For and Against Calvinism 13

This will be our last in this series, and it merges with the series I began Monday and will continue later today. Michael Horton, in the last chapter of his book, For Calvinism , does a “SWOT” analysis of (high) Calvinism. A SWOT analysis is from organizations and businesses for Strengths, Weaknesses, Opportunities and Threats. I’m so out of the business world I didn’t know what this was so I’m glad he explained it. I applaud Horton’s candor and objectivity in this chp.

What are the strengths of Calvinism? What are the weaknesses of Calvinism? One rule: you can’t say a weakness without also giving a strength. (Fair enough?)

Here are his major categories for the SW, but I want to say one up front: the Calvinist movement scorches the superficiality of theology in far too much of American evangelicalism. And because it is theologically robust it attracts thinking young evangelicals, and many of them know of no other places to camp.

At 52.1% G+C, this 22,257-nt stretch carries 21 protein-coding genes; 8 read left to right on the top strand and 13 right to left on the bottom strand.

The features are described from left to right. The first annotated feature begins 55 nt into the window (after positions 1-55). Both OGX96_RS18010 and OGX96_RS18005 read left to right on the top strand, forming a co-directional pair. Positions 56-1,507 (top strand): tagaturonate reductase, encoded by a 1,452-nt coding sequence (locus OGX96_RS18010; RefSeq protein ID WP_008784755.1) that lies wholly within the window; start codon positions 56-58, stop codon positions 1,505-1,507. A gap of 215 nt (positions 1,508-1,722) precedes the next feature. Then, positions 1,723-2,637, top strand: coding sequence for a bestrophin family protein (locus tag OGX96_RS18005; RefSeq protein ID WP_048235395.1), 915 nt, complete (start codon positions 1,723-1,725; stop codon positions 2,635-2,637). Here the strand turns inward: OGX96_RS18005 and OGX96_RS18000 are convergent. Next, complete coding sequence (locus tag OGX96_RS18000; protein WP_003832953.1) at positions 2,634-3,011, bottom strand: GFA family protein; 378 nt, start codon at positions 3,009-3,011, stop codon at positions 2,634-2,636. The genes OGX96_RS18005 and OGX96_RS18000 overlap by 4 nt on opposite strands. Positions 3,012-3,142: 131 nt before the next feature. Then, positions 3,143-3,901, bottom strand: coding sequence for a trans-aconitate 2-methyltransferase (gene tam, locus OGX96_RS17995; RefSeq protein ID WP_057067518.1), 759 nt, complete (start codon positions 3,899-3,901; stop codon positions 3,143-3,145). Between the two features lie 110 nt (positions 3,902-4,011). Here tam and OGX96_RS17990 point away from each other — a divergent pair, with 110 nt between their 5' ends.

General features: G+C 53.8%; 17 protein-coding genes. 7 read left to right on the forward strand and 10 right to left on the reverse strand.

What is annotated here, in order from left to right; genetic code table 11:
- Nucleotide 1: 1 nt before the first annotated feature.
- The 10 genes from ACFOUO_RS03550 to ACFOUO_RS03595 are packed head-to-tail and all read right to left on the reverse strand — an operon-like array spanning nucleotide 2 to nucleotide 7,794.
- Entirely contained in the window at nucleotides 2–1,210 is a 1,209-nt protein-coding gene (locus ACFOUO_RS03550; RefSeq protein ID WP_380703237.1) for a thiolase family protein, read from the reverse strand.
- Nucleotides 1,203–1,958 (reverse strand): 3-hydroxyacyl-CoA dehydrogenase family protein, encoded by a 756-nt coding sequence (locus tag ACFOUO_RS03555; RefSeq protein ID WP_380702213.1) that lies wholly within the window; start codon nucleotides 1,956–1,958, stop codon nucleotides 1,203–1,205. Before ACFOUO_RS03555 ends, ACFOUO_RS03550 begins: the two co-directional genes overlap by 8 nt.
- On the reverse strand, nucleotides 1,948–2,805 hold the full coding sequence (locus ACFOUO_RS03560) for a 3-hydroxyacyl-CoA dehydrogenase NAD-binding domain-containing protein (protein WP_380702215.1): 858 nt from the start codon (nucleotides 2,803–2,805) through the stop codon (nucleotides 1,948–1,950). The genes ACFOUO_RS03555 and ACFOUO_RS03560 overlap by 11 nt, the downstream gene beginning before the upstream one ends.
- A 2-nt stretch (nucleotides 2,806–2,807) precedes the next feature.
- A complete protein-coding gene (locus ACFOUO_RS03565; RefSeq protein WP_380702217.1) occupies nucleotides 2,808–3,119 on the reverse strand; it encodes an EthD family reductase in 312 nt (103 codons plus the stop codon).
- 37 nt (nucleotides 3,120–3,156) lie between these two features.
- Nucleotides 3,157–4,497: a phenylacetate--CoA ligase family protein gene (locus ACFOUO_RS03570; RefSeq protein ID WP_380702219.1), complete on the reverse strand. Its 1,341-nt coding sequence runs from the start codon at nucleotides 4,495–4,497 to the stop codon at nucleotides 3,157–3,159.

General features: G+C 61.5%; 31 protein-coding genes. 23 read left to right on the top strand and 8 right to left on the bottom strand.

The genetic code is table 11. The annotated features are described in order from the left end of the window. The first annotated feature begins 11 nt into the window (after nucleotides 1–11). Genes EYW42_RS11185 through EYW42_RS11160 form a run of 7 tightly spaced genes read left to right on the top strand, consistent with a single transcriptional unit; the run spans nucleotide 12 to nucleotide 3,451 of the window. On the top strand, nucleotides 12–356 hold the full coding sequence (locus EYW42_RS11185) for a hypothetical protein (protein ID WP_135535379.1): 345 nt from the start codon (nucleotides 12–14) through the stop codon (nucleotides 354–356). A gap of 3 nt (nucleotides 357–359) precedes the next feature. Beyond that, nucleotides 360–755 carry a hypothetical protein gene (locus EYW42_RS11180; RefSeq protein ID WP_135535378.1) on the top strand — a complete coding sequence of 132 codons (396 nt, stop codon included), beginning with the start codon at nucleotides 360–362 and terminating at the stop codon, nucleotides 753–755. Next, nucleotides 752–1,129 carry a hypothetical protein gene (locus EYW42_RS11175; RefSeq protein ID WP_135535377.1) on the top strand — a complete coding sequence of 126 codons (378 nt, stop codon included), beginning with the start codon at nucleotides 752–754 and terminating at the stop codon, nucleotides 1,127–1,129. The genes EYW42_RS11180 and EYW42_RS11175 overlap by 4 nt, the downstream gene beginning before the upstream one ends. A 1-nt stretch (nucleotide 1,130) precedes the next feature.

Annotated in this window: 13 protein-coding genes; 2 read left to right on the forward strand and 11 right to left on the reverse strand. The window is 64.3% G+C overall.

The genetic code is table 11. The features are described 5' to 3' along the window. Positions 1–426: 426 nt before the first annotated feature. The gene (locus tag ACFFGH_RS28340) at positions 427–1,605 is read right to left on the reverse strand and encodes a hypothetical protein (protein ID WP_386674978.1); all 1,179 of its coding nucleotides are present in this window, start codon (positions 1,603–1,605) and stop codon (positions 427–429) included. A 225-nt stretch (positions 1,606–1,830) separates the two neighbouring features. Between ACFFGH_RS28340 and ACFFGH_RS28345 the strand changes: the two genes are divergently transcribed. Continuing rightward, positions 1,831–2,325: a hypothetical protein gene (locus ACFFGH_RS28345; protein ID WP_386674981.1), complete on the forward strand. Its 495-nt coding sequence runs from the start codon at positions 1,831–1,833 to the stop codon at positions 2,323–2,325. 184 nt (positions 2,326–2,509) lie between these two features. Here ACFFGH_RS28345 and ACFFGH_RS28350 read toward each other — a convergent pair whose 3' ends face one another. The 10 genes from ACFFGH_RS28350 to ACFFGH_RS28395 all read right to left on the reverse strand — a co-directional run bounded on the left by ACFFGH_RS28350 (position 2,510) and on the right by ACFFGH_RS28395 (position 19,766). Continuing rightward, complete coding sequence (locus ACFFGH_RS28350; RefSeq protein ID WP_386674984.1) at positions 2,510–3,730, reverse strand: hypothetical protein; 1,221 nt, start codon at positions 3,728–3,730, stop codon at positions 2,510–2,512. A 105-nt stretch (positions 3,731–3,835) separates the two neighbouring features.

Intellectual boldness and cold intellectualism: education and the intellectual life, from church to community to universities, have been important to the Reformed/Calvinist movement. Horton observes that it can lead to smugness and arrogance, that heart is often neglected (sermons can seem like lectures and church services an exam), that sometimes it has caught the precision bug, and sometimes the doctrines leave people as cold as ice. And he argues the five points must not be divorced from the drama, the doctrines, the doxology and discipleship.